Now I’m mad. It’s 2012. I’ve been reading books for children and teens since 1972. Why are these the first three kids books I’ve read about life under the Soviet regime? I personally know several people who escaped eastern bloc countries during the regime – people who have been living and working in the west for decades. Why are we just hearing their stories now?

It is not about dark subject matter, that I know. We’ve had detailed and graphic accounts of the Holocaust and the Nazi regime at least since I was a child. Not to mention the fictional dystopias that have been all the rage for years with their totalitarian governments, arbitrary arrests and systematic oppression. Sound  familiar?

Let me change tack for a moment. A few years ago I was teaching a 20th Century history course to some mainland Chinese students in Vancouver. We did a unit on WWII and the Holocaust. We visited the Jewish Museum. We watched a documentary. At the end of the unit one of my students put his hand up and I called on him. He stood, as they do and spoke in halting English “You know that Mao did this also?” he said.

I nodded somberly. “Well, yes, I have heard that,” I said. “I don’t know much about it”.

“He killed millions of people,” the young man said. He wasn’t emotional about it. He was almost bemused. I think perhaps he was wondering why I had made such a big deal of the Holocaust, since it was, by body count anyway, less significant than Mao’s “Great Leap Forward”.

Sometimes the worldview of these mainlanders would break my heart a bit. This was the same kid who after a unit about the suffrage movement asked, slightly petulantly: “What’s the big deal about voting anyway?” He was not outraged by Mao’s holocaust or his own disenfranchisement. He hadn’t yet twigged that there is another world out here, another way to live.

So what I’m wondering now is when one of these kids that I teach, one that choses to stay in Canada will tell their story or their parents’ story to a Canadian born child who will grow up to write a kids’ book on the horrors of living under Chinese Communism.

Are you twitching, cringing? Many of my readers are dyed in the wool lefties like me. Some of my friends parents took sabbaticals in China or Poland, so enamored were they with their promised utopias. For some of us it is hard for us to believe that communism, this great Marxist ideal, could have gone so horribly wrong. We don’t want to believe it. My own mother sings the praises of Cuba. The place people escape on half inflated inner tubes. Over some of the most treacherous seas in the world. To be a minority in Florida. “Everyone gets  education and medical care in Cuba,” my mother told me. “Also the case in many prisons,” I replied.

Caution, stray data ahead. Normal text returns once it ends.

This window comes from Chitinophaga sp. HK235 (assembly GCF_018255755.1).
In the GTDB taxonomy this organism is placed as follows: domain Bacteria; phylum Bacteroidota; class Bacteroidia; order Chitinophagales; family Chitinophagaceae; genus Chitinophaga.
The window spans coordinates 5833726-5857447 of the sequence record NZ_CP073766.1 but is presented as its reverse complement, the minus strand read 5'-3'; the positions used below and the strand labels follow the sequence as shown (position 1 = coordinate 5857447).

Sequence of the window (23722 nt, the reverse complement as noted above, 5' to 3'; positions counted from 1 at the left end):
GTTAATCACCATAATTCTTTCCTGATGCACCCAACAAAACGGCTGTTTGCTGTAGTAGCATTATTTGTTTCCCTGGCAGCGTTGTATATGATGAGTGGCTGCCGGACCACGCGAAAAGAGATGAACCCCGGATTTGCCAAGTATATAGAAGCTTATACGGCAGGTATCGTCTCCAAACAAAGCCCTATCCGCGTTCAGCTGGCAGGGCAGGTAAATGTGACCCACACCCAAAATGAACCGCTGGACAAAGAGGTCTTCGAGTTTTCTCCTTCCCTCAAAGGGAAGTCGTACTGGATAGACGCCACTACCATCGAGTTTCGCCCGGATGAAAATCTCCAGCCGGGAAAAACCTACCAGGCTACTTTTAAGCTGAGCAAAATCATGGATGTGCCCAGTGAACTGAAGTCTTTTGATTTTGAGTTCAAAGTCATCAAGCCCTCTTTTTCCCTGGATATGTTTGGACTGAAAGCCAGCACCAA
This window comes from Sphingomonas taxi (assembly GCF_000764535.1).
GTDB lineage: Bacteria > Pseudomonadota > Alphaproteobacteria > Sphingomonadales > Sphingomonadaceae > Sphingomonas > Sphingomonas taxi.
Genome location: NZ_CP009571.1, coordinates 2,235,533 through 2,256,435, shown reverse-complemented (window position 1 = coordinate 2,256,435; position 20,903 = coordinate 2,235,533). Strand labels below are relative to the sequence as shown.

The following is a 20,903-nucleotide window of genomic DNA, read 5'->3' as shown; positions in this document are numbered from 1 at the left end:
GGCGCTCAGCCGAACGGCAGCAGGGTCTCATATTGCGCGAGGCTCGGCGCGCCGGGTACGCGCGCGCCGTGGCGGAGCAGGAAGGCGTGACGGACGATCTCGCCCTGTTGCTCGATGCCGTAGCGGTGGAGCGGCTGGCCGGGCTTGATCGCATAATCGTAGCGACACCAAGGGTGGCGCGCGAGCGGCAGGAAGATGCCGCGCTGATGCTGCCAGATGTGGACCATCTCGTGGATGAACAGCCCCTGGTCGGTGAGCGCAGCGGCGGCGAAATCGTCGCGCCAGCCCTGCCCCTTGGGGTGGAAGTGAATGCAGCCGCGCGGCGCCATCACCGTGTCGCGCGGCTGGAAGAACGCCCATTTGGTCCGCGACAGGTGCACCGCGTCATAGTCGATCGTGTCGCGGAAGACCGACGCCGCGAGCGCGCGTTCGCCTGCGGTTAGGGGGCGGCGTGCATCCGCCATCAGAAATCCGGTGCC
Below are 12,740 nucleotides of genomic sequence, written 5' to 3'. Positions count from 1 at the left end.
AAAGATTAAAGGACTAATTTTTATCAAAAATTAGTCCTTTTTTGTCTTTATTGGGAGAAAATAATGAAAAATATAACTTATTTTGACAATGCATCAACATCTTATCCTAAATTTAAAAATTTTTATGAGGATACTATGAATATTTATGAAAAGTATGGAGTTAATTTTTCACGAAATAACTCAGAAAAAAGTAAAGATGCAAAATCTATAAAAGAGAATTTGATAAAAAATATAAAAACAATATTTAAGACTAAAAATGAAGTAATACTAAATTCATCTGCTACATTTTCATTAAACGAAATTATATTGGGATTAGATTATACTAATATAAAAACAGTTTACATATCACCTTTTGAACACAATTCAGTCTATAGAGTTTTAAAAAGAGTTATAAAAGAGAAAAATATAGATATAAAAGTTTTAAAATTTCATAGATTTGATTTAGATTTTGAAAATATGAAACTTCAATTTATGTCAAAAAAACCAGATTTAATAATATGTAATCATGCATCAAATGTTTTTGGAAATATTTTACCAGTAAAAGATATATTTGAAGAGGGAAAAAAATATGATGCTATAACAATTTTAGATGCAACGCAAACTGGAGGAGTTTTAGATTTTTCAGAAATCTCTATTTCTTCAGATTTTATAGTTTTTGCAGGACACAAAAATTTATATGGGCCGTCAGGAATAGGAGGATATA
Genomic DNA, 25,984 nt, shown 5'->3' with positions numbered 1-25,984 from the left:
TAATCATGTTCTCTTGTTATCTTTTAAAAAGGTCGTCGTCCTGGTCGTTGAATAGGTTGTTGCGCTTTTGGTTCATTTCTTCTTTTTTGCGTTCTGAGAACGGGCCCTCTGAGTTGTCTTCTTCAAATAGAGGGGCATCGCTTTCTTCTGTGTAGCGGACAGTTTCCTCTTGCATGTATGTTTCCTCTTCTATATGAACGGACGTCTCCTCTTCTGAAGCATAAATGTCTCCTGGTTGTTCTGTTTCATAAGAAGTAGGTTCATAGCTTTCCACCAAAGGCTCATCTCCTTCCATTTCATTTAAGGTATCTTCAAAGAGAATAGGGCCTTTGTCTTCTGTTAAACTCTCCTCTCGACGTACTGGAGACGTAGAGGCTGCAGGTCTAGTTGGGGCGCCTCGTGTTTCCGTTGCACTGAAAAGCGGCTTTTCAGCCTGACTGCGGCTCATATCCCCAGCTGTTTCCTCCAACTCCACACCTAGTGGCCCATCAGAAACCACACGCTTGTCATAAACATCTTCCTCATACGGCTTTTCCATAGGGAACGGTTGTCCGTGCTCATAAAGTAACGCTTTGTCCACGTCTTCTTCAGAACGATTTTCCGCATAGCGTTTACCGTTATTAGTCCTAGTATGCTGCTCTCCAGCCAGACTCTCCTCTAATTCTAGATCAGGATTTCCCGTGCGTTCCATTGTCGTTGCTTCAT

Kim Phuc, remember her? Here’s her picture, to remind you. She defected from Vietnam to Canada in 1992. I guess she really wanted to be free. I’ve read her biography. Her story would make a fantastic young adult book about Vietnam after the war. It would NOT be flattering about the regime that exploited her as a propaganda symbol.

There are a lot of gaps in the young people’s publishing world. We know that.  There are not enough characters or writers of color for example. There are not a lot of books about non-Anglo cultures at all, black, brown or white. And there is very little about life outside the democratic bubble of “western civilization”.

Is this because publishers/agents and even writers are afraid to point fingers and say “this sucks”? Have we been too skeptical about reports on the horrors of communist and/or totalitarian regimes? Do we not want to “judge”? Are we afraid of indoctrinating young readers with truth so off-putting as to seem one sided?

Maybe this is beginning to change. I hope so.

Well, anyway, though BREAKING STALIN’S NOSE is a powerful book, it has a surprisingly small scale for such a big subject matter. Not only is it a short book, but it all takes place in the span of less than 24 hours, and much of it takes place in the very confused mind of its young protagonist and narrator. But it packs a considerable punch narratively, so much so that I’m not sure many of its intended audience would be able to fully comprehend it with the kind of casual read that young readers typically do. Contrary to my usual stance, I think book might be best appreciated in the classroom, with the guidance of a good teacher.

BREAKING STALIN’S NOSE IS  just over 15,000 words with an age level of grade 4-5.

Prince Puggly of Spud and the Kingdom of Spiff, the ARCFor this week’s I Can’t Wait to read I’m going with PRINCE PUGGLY OF SPUD AND THE KINGDOM OF SPIFF another novel in verse from the brilliant author of ZORGAMAZOO, Robert Paul Weston.

Prince Puggly of Spud and the Kingdom of Spiff is, logically enough, about Puggly, the newly crowned prince of the very muddy, very unfashionable Kingdom of Spud.

Puggly is surprised to receive an invite to the lavish Centenary Ball in the oh-so-chic Kingdom of Spiff. As everyone knows, Spiffians are known for the poshest clothes and the fluffiest wigs, so it’s no surprise when Prince Puggly’s grand entrance ends in humiliation.

However, Puggly discovers an unlikely ally in Francesca, the bookish Princess of Spiff and together the two friends set out to teach the Spiffs an absurd lesson in style.

Rumor has it that Penguin will be sending me an ARC so I’m pretty excited! It comes out February 2013.

For more Middle Grade reviews and and recommendations, visit Shannon Messenger’s Blog.

Fighting (and losing) The War on (brown-skinned) Boys.

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So last week I ranted about criminal justice in the USA. In this post I’d like to combine some more thoughts on this topic with reviews of three excellent books on the subject.